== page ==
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Cancer in more than 20% of Europeans, +41% in 10 years – Medicine

Cancer in more than 20% of Europeans, +41% in 10 years – Medicine

Direct experience of cancer affects more than 1 in 20 people in Europe, i.e. 23.7 million people (12.8 million women, 10.9 million men) who have been diagnosed with cancer (8.86 million diagnosed less than 5 years ago, 5.75 million They were diagnosed between 5 and 10 years ago (years ago, 5.54 million were diagnosed between 10 and 20 years ago and 3.55 million were diagnosed more than 20 years ago). This number is increasing by 3.5% annually and by 41% in total between 2010 and 2020 (from 16.8 to 23.7 million), thanks to the increasing number of older people. The increase was more pronounced among men (+46%, from 7.47 million in 2010 to 10.9 million in 2020) than among women (+37%, from 9.34 to 12.8 million). These are the data released on the occasion of World Cancer Day, celebrated on Sunday, February 4, in light of a study published in the journal Lancet Oncology and coordinated by the Superior Institute of Health and the IRCCS Istituto Nazionale dei Tumori Foundation in Milan.

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The researchers estimated the prevalence (i.e. the total number of cancer cases, including those newly diagnosed, those undergoing treatment, and those already treated) in 2020 by analyzing data from 61 cancer registries in 29 countries participating in the EUROCARE programme. 6 Research. The analysis covers patients diagnosed starting in 1978 and followed through 2013, covering more than 19 million cancer cases and 32 tumor types. Among women with direct experience with cancer, 43% (5.5 million) were diagnosed with breast cancer; Among men, 37% have prostate cancer (4 million). Colorectal cancer was the second most common diagnosis in both sexes (3 million), with higher rates in men than in women (691 versus 564 cases per 100,000 population, respectively).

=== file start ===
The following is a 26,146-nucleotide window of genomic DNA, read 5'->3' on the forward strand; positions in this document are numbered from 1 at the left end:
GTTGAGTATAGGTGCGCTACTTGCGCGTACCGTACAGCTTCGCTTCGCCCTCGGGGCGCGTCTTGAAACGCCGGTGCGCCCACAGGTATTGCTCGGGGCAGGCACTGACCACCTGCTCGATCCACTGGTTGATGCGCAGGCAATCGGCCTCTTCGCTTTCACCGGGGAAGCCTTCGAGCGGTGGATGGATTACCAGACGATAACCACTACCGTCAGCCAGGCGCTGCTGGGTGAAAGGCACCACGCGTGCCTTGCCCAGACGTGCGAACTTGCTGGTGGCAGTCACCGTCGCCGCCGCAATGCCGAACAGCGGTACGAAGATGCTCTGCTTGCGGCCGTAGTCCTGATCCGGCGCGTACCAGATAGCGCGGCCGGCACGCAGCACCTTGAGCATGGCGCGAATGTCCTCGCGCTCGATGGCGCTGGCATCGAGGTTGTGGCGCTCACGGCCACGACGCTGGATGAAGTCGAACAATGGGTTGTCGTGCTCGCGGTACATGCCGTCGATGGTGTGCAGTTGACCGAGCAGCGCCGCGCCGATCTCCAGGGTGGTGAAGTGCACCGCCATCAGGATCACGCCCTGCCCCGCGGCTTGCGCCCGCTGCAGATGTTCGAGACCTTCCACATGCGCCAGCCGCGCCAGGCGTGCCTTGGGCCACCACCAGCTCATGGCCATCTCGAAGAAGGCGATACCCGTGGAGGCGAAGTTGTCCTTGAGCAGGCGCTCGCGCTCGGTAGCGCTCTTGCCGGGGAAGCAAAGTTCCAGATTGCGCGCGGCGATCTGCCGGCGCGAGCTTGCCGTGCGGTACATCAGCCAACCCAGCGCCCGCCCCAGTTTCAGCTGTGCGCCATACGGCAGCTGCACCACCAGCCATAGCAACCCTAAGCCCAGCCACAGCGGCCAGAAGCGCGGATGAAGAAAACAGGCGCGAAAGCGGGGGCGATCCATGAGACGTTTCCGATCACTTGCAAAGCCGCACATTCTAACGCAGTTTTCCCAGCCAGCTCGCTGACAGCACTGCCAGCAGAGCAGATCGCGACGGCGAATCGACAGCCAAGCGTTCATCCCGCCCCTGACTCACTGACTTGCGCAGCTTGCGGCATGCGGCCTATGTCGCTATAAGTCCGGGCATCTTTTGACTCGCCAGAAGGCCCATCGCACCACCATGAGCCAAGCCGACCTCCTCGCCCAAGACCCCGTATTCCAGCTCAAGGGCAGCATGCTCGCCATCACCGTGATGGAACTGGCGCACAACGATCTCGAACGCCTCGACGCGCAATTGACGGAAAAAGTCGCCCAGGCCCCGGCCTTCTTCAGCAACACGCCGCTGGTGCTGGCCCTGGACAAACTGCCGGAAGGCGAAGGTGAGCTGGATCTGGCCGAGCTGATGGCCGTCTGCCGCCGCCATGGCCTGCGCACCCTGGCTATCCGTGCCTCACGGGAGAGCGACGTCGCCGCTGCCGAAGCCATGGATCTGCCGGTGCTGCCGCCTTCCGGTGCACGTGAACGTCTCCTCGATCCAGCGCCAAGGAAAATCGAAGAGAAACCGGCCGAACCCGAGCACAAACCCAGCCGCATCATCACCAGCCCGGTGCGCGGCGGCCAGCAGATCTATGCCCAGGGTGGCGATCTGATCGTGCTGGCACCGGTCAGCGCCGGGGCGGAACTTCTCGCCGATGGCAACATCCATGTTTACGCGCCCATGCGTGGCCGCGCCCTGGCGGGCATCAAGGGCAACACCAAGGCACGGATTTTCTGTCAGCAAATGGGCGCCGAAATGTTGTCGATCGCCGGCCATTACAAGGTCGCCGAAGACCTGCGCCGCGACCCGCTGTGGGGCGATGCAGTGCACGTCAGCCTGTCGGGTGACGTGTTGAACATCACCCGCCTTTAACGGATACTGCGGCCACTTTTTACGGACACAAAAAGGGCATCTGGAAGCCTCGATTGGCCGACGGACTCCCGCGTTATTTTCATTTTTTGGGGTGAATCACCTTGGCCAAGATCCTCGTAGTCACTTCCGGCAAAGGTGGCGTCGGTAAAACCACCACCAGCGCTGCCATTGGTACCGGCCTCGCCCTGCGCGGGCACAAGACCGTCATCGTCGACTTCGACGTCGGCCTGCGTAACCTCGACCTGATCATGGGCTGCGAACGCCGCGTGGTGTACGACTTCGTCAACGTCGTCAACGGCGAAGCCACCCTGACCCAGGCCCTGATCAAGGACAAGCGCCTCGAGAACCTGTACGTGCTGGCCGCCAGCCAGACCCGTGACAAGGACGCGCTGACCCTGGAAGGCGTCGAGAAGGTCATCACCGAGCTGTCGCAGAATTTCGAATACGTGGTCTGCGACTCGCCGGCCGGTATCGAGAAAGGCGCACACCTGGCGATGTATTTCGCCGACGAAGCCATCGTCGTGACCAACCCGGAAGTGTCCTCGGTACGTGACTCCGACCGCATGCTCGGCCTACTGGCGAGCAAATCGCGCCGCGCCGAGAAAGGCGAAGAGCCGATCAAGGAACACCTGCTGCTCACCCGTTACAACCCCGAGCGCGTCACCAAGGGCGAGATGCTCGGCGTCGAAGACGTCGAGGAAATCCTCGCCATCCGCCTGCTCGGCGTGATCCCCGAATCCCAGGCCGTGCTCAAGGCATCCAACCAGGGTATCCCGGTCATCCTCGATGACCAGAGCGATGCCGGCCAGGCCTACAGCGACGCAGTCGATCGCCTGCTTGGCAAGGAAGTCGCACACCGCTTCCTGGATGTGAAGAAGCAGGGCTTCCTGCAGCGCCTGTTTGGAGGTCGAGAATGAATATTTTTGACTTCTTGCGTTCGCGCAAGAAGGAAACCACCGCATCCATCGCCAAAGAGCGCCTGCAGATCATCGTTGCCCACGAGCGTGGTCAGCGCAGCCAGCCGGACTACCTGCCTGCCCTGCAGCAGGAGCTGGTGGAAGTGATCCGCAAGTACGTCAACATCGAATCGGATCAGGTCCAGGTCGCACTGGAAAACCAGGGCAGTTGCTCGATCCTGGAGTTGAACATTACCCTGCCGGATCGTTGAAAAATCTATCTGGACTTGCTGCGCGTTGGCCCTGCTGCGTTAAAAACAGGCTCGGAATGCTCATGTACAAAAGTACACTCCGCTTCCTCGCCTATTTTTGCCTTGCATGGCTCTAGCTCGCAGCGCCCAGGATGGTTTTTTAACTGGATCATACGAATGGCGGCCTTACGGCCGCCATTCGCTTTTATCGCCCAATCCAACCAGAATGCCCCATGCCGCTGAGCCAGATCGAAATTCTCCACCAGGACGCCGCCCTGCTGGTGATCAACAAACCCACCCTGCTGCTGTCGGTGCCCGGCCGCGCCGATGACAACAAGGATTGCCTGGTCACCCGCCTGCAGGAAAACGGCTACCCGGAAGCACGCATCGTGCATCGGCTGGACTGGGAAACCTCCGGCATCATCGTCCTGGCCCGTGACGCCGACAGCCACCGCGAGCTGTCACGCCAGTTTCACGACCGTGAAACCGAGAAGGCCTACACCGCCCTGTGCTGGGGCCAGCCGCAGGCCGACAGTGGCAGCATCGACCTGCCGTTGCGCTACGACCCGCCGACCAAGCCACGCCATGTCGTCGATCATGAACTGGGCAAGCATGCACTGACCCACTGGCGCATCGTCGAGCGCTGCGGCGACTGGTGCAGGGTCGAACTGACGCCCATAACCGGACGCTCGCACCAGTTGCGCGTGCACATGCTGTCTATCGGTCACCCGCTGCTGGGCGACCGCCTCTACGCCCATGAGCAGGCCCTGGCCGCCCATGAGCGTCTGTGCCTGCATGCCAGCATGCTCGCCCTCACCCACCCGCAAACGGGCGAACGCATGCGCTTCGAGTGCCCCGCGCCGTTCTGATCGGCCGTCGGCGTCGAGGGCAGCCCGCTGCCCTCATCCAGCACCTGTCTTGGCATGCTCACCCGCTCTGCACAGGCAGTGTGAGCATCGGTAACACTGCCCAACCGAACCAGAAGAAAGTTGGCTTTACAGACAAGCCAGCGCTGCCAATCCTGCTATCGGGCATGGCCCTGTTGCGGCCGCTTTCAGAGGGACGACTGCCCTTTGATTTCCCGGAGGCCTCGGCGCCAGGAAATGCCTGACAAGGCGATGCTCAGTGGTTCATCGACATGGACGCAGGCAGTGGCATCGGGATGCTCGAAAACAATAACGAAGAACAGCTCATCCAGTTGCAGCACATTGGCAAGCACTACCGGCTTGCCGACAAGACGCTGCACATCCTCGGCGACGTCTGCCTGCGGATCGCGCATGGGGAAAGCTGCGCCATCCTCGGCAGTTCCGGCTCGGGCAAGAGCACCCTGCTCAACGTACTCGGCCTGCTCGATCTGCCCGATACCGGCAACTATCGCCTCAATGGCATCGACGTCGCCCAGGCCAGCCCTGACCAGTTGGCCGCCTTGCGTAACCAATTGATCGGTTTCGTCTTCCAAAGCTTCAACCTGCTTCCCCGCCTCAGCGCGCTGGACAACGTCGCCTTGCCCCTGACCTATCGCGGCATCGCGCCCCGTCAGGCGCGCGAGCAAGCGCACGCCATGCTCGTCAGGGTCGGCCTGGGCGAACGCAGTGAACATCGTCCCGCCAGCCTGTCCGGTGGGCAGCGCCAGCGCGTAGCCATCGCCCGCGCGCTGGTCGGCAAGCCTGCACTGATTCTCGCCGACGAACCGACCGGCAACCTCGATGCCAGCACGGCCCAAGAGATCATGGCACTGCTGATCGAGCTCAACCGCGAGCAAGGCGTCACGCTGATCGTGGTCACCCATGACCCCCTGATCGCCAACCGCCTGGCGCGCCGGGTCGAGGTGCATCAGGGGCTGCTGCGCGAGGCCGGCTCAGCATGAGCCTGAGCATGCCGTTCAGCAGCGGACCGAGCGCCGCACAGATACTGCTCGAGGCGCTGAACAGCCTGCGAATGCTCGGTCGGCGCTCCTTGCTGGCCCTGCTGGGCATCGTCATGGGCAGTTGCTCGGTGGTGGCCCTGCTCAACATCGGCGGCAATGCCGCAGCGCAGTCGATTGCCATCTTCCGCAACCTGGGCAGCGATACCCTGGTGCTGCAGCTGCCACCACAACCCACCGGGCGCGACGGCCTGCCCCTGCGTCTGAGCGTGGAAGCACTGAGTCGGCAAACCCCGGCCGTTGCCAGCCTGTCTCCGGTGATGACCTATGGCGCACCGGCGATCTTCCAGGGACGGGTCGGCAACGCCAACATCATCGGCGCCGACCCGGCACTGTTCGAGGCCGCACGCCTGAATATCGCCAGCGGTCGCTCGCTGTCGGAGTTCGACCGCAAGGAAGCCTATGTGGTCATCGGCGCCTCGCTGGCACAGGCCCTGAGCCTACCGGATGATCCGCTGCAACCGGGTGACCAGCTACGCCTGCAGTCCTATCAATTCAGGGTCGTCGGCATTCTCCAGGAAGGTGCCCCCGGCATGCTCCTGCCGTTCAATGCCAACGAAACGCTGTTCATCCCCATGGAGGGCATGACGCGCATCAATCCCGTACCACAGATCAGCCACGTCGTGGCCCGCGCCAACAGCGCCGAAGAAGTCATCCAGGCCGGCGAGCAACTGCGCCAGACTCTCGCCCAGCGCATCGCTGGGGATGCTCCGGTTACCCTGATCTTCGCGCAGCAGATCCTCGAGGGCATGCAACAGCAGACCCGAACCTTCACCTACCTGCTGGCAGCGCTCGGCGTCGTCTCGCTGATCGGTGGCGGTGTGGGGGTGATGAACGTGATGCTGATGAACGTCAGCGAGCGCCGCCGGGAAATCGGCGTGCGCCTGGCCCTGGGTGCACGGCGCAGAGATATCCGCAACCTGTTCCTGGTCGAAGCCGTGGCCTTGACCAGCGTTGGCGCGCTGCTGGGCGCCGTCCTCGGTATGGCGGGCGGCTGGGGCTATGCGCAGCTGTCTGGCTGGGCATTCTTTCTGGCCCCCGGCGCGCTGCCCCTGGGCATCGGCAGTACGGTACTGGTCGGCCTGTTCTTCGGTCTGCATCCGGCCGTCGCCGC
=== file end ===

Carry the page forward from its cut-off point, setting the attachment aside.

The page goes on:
There was variation in the proportion of cases between the 29 countries examined. For all malignancies, the highest values ​​were found in Germany, Italy, Belgium and France (between 5.861 and 5.603 persons per 100,000 inhabitants), and the lowest in Bulgaria, Poland and Slovakia (3.026-3.775 per 100,000 inhabitants). The largest differences concern cancers whose incidence is itself associated with significant geographic variation, such as cutaneous melanoma, whose prevalence in Denmark was eight times higher than in Bulgaria, for both sexes.
Overall, 38% of all cases in Europe in 2020 survived more than 10 years after diagnosis (44% for women and 32% for men).
According to the authors, “The results indicate that a very large proportion of the population has been affected or affected by the experience of cancer.” This percentage is expected to rise and even increase if we take into account the indirect experiences of families and caregivers. “The increase in the burden of tumors, combined with the high cost of innovative treatments – experts warn – has serious implications for the sustainability of health and social care systems.
These data underscore the urgent need to strengthen primary prevention and early diagnosis. Prevention remains the way forward, not only to reduce the number of cases, but also to improve the chances of recovery and ensure a good quality of life after cancer, as clearly stated in the objectives of the European Cancer Control Plan 2021-2027 (EBCP). “.

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